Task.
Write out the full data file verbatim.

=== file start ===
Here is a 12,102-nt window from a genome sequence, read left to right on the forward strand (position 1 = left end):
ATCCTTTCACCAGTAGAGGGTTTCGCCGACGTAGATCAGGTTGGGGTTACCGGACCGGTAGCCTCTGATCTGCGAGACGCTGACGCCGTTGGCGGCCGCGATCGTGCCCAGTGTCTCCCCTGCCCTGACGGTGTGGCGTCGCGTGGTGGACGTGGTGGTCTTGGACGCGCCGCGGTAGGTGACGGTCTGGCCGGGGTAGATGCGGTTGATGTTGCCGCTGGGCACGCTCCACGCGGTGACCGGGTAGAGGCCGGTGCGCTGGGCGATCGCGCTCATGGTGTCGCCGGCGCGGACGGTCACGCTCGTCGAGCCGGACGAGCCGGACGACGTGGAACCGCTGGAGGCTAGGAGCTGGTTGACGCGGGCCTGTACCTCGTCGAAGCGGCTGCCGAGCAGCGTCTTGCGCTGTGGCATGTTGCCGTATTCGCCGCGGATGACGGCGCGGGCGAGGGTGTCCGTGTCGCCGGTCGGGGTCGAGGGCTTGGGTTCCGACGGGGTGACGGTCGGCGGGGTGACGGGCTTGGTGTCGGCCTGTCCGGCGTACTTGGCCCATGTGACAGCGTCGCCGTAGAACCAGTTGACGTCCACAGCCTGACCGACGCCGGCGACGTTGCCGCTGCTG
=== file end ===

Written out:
Here is a 12,102-nt window from a genome sequence, read left to right on the forward strand (position 1 = left end):
ATCCTTTCACCAGTAGAGGGTTTCGCCGACGTAGATCAGGTTGGGGTTACCGGACCGGTAGCCTCTGATCTGCGAGACGCTGACGCCGTTGGCGGCCGCGATCGTGCCCAGTGTCTCCCCTGCCCTGACGGTGTGGCGTCGCGTGGTGGACGTGGTGGTCTTGGACGCGCCGCGGTAGGTGACGGTCTGGCCGGGGTAGATGCGGTTGATGTTGCCGCTGGGCACGCTCCACGCGGTGACCGGGTAGAGGCCGGTGCGCTGGGCGATCGCGCTCATGGTGTCGCCGGCGCGGACGGTCACGCTCGTCGAGCCGGACGAGCCGGACGACGTGGAACCGCTGGAGGCTAGGAGCTGGTTGACGCGGGCCTGTACCTCGTCGAAGCGGCTGCCGAGCAGCGTCTTGCGCTGTGGCATGTTGCCGTATTCGCCGCGGATGACGGCGCGGGCGAGGGTGTCCGTGTCGCCGGTCGGGGTCGAGGGCTTGGGTTCCGACGGGGTGACGGTCGGCGGGGTGACGGGCTTGGTGTCGGCCTGTCCGGCGTACTTGGCCCATGTGACAGCGTCGCCGTAGAACCAGTTGACGTCCACAGCCTGACCGACGCCGGCGACGTTGCCGCTGCTG